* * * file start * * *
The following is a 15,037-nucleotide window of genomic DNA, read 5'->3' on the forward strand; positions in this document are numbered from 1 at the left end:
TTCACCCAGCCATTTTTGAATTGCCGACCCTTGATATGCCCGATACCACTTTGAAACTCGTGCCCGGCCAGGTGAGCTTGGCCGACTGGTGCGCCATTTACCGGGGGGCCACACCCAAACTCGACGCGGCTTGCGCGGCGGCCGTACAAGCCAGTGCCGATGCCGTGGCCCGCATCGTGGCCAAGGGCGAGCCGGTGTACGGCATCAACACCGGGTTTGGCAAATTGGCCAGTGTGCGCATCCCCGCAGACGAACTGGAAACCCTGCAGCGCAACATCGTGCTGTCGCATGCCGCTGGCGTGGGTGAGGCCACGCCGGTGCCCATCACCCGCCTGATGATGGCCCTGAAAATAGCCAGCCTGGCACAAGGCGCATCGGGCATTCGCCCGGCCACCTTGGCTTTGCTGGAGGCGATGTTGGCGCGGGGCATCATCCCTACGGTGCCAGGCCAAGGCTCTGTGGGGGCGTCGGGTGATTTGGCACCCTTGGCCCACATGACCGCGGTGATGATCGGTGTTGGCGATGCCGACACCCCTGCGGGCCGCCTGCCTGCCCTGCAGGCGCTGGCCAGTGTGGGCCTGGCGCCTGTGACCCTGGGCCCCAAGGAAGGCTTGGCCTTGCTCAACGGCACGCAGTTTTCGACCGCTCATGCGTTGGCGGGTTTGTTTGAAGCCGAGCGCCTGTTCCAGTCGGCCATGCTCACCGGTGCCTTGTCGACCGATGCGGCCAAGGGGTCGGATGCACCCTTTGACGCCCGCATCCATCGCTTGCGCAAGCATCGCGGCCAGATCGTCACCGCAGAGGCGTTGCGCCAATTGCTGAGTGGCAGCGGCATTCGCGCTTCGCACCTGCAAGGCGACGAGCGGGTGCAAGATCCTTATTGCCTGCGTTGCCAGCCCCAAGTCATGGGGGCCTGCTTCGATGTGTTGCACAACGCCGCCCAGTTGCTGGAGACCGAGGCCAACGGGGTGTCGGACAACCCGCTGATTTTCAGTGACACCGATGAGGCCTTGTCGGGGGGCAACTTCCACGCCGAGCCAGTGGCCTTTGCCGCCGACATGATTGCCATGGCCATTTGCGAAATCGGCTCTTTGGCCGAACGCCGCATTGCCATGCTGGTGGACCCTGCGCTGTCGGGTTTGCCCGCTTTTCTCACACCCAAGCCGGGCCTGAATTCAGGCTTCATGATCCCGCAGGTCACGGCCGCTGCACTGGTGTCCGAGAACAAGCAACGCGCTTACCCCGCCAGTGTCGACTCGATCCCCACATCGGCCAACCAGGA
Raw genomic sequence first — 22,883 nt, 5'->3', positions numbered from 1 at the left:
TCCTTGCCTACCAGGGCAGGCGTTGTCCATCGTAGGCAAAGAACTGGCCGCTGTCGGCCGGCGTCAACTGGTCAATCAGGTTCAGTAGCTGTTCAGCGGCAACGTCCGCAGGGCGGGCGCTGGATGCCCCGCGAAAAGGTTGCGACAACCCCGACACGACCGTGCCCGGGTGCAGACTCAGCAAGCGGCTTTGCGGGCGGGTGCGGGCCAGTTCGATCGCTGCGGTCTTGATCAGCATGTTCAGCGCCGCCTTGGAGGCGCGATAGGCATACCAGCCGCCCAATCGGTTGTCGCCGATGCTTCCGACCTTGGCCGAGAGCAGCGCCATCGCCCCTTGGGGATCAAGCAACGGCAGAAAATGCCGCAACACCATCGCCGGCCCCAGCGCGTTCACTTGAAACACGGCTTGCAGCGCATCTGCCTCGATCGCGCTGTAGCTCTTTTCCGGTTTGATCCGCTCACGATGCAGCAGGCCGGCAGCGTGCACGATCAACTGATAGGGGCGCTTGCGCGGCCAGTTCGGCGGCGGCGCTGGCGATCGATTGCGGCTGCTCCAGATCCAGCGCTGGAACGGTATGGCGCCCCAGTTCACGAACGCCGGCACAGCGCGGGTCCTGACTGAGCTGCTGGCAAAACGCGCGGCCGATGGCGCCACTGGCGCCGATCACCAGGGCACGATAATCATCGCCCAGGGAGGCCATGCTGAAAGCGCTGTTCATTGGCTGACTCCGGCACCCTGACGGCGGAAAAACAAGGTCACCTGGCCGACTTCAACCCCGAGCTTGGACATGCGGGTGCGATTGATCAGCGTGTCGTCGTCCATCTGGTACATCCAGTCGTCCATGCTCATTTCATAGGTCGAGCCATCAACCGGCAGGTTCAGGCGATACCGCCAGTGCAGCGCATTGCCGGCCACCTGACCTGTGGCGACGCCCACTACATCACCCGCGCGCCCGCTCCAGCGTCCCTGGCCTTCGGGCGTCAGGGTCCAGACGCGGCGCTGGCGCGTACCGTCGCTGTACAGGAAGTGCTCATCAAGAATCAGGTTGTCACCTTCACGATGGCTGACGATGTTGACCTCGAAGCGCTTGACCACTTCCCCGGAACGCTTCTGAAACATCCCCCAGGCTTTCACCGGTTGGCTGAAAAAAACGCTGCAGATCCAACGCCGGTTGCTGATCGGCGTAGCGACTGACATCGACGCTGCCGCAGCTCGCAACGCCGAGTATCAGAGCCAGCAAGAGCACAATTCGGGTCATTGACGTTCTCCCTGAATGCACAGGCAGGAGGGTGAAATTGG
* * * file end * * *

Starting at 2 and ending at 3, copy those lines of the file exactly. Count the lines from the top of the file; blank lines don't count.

TTCACCCAGCCATTTTTGAATTGCCGACCCTTGATATGCCCGATACCACTTTGAAACTCGTGCCCGGCCAGGTGAGCTTGGCCGACTGGTGCGCCATTTACCGGGGGGCCACACCCAAACTCGACGCGGCTTGCGCGGCGGCCGTACAAGCCAGTGCCGATGCCGTGGCCCGCATCGTGGCCAAGGGCGAGCCGGTGTACGGCATCAACACCGGGTTTGGCAAATTGGCCAGTGTGCGCATCCCCGCAGACGAACTGGAAACCCTGCAGCGCAACATCGTGCTGTCGCATGCCGCTGGCGTGGGTGAGGCCACGCCGGTGCCCATCACCCGCCTGATGATGGCCCTGAAAATAGCCAGCCTGGCACAAGGCGCATCGGGCATTCGCCCGGCCACCTTGGCTTTGCTGGAGGCGATGTTGGCGCGGGGCATCATCCCTACGGTGCCAGGCCAAGGCTCTGTGGGGGCGTCGGGTGATTTGGCACCCTTGGCCCACATGACCGCGGTGATGATCGGTGTTGGCGATGCCGACACCCCTGCGGGCCGCCTGCCTGCCCTGCAGGCGCTGGCCAGTGTGGGCCTGGCGCCTGTGACCCTGGGCCCCAAGGAAGGCTTGGCCTTGCTCAACGGCACGCAGTTTTCGACCGCTCATGCGTTGGCGGGTTTGTTTGAAGCCGAGCGCCTGTTCCAGTCGGCCATGCTCACCGGTGCCTTGTCGACCGATGCGGCCAAGGGGTCGGATGCACCCTTTGACGCCCGCATCCATCGCTTGCGCAAGCATCGCGGCCAGATCGTCACCGCAGAGGCGTTGCGCCAATTGCTGAGTGGCAGCGGCATTCGCGCTTCGCACCTGCAAGGCGACGAGCGGGTGCAAGATCCTTATTGCCTGCGTTGCCAGCCCCAAGTCATGGGGGCCTGCTTCGATGTGTTGCACAACGCCGCCCAGTTGCTGGAGACCGAGGCCAACGGGGTGTCGGACAACCCGCTGATTTTCAGTGACACCGATGAGGCCTTGTCGGGGGGCAACTTCCACGCCGAGCCAGTGGCCTTTGCCGCCGACATGATTGCCATGGCCATTTGCGAAATCGGCTCTTTGGCCGAACGCCGCATTGCCATGCTGGTGGACCCTGCGCTGTCGGGTTTGCCCGCTTTTCTCACACCCAAGCCGGGCCTGAATTCAGGCTTCATGATCCCGCAGGTCACGGCCGCTGCACTGGTGTCCGAGAACAAGCAACGCGCTTACCCCGCCAGTGTCGACTCGATCCCCACATCGGCCAACCAGGA
Raw genomic sequence first — 22,883 nt, 5'->3', positions numbered from 1 at the left: